I love piped seams. It’s the costumer in me. The trouble is that piping can get expensive, but making your own is super-cheap and easy and then you can have silk piping which is, I’m pretty sure, one of the high points of human civilization. If you already know how to make bias tape, you’re half way home!
You will need bias tape (1 – 1 1/4″ wide), some form of pipe-filling, and a few minutes. Now, there’s an official right substance to use inside of bias tape. You can buy it at the fabric store. Sometimes I use it. I am most likely to use plain old cheap acrylic yarn in any kinda pukey color that I can’t imagine knitting with. (I have a lot of spare yarn.) If you want piping that will also be very architectural/help stiffen an edge or hem, try a heavier nylon monofilament. Weed-whacker line works right nice.
Here’s how you do:
Ideally, at least one of the threads in your machine should more-or-less match the color of the bias you are using.
If your bias has joins in it, make sure that these are going on the inside of the piping. If you come across a seam allowance and it is on the outside, go ahead and cut the piping right there. There’s always a reason to need a small bit of piping. There’s never a reason to need piping with the seam on the outside. ;)
brilliant! will be trying the weed-wacker idea for sure. can’t imagine why seasick never took off as a colour sample ;p
Hi, Kurajane – thanks! The weed-whacker/heavy filler trick works really well for droopy straps. You can heat-set it, so a low to medium iron will let you put permanent bends into the line where the strap joins the bodice. If you’d rather not fuss with that, just use the line as a filler for bias that goes around the armscye side of the strap, and use something “normal” for the neckline bias.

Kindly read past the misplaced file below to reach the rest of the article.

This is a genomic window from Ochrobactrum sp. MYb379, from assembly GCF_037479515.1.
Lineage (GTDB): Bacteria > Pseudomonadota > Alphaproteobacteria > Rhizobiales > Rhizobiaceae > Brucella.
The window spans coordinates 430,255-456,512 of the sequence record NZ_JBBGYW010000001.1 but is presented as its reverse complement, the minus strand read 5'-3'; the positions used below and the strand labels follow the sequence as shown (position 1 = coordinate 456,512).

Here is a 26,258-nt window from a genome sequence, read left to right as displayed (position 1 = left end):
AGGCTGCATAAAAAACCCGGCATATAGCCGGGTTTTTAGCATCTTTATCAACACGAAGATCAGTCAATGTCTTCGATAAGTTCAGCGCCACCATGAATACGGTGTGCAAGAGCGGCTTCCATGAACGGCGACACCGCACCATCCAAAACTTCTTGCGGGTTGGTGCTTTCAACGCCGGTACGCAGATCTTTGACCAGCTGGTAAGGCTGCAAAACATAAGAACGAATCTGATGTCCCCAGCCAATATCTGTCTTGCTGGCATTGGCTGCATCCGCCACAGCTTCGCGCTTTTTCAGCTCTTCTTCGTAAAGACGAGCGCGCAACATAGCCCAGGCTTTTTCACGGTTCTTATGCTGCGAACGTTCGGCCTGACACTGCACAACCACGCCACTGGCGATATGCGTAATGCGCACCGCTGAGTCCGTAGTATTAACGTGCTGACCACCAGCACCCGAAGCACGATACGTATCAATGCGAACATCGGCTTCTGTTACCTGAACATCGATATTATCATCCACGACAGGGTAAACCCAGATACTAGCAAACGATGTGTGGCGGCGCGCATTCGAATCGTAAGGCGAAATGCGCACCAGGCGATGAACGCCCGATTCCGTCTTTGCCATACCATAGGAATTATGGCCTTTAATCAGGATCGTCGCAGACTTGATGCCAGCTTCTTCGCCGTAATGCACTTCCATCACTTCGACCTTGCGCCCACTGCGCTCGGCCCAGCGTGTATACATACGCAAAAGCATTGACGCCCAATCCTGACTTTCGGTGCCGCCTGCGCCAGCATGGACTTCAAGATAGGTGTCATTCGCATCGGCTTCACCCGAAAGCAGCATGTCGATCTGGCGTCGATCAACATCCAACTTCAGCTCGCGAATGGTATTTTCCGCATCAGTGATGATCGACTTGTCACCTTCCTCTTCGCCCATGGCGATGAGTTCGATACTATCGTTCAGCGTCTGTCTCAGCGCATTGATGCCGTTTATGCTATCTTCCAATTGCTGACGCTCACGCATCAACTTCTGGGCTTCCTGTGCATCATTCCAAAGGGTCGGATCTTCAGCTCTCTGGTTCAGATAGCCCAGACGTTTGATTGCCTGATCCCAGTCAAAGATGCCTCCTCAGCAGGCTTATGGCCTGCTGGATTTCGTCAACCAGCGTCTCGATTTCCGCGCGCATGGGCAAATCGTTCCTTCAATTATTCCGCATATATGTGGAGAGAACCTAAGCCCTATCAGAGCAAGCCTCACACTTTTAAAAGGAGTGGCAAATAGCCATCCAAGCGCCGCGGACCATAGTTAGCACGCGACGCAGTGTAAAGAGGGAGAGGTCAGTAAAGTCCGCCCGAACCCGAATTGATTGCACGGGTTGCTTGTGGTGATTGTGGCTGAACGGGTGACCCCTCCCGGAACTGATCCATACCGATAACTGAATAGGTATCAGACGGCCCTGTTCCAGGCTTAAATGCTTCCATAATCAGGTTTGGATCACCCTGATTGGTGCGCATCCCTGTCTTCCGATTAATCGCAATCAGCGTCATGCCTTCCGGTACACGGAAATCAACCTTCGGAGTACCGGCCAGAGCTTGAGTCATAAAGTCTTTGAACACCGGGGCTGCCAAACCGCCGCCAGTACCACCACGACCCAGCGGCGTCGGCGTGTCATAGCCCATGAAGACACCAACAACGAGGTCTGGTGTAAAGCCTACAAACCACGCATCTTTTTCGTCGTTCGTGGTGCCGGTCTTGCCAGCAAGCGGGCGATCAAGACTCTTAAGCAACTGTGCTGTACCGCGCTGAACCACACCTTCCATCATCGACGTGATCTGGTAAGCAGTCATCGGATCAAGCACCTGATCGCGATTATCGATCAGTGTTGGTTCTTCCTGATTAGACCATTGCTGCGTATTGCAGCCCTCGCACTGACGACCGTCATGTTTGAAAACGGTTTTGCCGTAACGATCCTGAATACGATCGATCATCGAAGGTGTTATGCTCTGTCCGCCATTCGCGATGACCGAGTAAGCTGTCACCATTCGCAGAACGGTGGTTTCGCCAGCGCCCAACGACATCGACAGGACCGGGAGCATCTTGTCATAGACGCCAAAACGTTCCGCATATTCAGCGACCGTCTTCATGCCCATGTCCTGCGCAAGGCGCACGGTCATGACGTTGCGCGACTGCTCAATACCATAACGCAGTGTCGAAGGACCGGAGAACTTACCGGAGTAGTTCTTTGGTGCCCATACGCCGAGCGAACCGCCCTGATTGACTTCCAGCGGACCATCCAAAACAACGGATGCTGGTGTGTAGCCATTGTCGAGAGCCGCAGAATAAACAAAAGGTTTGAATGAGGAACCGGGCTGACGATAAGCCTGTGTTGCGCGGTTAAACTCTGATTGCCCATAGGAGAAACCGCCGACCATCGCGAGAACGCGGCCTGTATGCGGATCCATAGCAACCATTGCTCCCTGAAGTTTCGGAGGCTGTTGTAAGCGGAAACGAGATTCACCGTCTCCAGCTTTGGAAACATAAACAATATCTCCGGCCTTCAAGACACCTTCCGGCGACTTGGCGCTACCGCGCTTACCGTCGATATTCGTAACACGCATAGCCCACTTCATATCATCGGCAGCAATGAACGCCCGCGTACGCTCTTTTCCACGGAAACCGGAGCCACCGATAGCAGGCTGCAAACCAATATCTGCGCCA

As for seasick, I dunno how that’s escaped being the color of the year. Tee! ;)
Hi, Thank you for this post! I searched everywhere and your the only one that makes any sense!
I’ve never made piping but I do make my own bias.
I’m wondering if jute twine would be an ok type of cording . I’m putting piping on a jacket/blouse.
THANK you again,
Hi Kat! :) I’ve certainly used jute twine in cording. Whether or not it’s appropriate depends on the weight of your blouse/jacket material and the weight of the twine. If the piping is going to provide structure to the garment, you want it to be slightly heavier/stiffer than the prepared fabrics used in construction. If it’s just decorative, you want it to match the prepared fabrics or be a little lighter. (Prepared fabrics means the fabric with any interfacing/interlining/structural thingamajobbies applied.) I hope that helps, and I’m very sorry for missing your comment for so long!